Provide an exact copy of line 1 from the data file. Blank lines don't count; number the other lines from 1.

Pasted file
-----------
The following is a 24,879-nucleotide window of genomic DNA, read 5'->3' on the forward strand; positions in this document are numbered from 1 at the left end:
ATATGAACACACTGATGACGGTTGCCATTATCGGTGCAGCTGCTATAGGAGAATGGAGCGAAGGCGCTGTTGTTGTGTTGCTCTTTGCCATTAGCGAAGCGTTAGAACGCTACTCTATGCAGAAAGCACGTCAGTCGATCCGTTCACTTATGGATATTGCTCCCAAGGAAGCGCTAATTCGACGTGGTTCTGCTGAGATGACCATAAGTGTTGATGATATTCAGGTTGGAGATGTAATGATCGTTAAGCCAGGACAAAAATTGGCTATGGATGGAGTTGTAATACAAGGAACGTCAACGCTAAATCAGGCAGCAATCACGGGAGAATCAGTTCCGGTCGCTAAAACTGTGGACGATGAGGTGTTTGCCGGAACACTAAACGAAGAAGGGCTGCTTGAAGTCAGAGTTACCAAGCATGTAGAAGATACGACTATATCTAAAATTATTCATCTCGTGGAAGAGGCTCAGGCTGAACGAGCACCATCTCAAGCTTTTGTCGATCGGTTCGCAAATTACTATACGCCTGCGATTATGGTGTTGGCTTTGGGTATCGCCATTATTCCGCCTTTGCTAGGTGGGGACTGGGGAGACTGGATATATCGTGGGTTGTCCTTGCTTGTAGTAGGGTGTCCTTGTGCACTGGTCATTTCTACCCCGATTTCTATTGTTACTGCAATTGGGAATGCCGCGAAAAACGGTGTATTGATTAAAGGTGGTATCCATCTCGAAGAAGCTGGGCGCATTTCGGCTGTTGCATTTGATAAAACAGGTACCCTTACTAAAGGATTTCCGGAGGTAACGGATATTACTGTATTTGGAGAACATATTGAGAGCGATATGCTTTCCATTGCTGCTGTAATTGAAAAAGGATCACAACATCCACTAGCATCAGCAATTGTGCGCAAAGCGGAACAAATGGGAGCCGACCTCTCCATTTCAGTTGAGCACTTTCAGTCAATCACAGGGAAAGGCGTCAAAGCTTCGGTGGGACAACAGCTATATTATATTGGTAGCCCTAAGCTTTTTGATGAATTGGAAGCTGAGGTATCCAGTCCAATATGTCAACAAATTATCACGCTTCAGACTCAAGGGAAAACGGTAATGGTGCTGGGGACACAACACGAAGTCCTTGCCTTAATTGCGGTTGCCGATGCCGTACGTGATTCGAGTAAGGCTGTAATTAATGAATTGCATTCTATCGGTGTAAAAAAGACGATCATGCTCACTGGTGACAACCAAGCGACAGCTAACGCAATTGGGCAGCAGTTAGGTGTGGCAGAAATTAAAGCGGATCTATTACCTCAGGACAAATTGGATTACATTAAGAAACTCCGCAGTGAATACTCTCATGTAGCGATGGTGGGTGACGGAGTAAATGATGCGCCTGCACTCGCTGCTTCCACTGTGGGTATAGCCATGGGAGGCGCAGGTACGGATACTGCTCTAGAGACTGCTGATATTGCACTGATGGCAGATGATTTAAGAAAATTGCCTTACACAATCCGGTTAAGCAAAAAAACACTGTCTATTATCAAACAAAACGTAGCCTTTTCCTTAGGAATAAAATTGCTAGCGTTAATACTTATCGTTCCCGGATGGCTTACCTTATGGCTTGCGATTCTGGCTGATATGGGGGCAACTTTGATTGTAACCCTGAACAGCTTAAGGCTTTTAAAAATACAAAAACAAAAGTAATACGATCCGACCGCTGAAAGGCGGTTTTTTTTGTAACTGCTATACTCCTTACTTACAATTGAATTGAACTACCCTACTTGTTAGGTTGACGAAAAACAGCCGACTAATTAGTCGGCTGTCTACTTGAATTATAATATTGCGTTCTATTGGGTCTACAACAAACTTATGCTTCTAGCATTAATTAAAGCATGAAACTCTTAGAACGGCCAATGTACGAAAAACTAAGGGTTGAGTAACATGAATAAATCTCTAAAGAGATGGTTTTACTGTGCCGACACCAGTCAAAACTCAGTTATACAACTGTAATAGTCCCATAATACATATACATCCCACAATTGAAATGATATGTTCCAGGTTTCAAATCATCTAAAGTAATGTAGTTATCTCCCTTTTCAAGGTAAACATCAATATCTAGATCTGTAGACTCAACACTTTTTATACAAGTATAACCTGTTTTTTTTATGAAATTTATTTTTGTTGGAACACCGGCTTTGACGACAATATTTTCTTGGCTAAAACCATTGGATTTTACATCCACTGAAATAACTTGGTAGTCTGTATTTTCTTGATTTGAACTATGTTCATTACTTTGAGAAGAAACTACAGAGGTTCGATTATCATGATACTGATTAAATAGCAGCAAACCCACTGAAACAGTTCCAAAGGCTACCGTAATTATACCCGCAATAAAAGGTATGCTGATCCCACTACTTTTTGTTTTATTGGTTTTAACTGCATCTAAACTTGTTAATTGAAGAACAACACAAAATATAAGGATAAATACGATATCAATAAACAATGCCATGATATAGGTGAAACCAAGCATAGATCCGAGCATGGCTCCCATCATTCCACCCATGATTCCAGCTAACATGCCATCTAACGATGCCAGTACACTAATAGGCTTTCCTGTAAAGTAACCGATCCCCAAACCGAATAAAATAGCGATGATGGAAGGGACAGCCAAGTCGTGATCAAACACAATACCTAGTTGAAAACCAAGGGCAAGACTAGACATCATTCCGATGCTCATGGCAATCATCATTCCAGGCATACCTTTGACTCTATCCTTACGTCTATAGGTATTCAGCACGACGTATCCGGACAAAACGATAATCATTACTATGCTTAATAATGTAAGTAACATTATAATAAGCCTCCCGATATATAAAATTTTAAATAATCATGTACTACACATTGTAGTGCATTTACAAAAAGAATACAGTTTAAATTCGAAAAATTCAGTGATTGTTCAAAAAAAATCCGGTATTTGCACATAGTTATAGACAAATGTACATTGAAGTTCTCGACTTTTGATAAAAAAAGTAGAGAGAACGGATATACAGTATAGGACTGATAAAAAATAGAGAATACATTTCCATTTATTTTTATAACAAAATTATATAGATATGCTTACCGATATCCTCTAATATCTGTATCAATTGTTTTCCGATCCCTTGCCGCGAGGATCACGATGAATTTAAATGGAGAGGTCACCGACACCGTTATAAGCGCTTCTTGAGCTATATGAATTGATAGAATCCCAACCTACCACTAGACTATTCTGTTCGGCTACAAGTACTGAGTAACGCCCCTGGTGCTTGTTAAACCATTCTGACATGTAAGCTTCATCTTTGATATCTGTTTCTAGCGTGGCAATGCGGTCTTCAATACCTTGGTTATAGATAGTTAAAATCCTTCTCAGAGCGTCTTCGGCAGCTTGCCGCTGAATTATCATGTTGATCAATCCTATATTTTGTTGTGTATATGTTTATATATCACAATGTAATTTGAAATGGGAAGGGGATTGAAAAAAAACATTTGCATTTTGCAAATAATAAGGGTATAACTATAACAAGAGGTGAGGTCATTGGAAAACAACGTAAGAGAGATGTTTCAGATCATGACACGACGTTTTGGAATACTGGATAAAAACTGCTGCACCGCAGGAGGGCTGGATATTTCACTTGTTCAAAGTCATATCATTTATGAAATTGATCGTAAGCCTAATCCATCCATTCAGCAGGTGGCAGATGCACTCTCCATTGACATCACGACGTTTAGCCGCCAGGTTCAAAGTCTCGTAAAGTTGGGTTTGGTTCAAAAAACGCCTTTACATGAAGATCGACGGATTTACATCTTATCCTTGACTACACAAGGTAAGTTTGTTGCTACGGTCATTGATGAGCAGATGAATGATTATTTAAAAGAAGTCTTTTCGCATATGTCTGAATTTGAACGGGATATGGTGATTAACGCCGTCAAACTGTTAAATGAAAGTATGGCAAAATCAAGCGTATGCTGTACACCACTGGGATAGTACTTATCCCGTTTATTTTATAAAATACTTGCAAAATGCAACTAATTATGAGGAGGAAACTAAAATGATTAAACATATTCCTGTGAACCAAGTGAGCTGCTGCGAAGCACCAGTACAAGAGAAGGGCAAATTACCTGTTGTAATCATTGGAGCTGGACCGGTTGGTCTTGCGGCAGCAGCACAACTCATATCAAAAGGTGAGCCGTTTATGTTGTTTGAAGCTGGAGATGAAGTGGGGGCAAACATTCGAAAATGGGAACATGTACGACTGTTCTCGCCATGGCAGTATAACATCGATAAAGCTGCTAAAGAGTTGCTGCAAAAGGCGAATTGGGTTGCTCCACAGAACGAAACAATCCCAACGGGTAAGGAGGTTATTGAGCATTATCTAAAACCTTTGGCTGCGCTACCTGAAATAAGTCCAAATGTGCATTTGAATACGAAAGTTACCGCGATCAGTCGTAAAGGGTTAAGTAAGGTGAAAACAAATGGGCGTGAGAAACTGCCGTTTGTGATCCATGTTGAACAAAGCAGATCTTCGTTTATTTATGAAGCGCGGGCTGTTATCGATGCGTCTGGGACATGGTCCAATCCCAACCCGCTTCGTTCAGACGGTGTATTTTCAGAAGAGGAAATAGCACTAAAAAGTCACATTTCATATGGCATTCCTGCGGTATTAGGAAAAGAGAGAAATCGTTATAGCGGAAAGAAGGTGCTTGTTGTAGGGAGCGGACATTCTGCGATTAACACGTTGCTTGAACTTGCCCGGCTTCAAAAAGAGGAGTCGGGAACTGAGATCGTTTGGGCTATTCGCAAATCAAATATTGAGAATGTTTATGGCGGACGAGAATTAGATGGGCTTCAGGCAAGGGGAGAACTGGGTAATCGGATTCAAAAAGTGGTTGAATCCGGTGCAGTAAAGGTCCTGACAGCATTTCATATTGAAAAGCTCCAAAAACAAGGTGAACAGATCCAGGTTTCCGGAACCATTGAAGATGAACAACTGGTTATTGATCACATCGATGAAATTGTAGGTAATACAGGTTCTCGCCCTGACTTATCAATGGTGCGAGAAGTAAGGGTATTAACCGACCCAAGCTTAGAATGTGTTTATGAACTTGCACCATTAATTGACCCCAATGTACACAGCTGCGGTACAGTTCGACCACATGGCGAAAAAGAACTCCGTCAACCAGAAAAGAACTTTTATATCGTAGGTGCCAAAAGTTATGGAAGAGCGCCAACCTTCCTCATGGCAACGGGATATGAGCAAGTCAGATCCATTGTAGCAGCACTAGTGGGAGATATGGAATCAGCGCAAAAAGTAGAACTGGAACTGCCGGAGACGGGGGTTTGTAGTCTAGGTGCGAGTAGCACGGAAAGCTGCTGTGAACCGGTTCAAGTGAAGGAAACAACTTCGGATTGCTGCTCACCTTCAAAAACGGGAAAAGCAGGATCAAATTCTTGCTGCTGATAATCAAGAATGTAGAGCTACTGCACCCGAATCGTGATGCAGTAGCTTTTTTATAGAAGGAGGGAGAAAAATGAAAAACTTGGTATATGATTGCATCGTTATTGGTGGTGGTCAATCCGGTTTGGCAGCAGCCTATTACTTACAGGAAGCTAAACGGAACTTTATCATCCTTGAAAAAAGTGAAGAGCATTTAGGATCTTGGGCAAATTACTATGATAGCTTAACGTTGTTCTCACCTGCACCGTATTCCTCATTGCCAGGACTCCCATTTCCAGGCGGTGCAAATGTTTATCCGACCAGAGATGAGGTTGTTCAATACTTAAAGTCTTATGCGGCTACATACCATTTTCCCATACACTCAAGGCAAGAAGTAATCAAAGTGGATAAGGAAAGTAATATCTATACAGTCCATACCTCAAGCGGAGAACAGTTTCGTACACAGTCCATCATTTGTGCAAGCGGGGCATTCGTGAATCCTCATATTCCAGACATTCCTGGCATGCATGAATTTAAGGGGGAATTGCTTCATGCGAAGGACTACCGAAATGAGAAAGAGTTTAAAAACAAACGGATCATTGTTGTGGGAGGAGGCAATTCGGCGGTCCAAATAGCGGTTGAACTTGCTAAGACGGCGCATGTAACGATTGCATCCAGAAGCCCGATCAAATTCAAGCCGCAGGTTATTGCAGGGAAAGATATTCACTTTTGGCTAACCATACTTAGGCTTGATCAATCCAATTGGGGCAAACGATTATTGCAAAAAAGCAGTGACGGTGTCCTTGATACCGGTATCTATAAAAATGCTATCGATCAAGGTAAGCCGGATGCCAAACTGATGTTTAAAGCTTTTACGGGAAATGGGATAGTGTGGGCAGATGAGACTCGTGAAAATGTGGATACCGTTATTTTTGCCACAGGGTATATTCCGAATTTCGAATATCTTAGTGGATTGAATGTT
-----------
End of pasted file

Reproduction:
The following is a 24,879-nucleotide window of genomic DNA, read 5'->3' on the forward strand; positions in this document are numbered from 1 at the left end: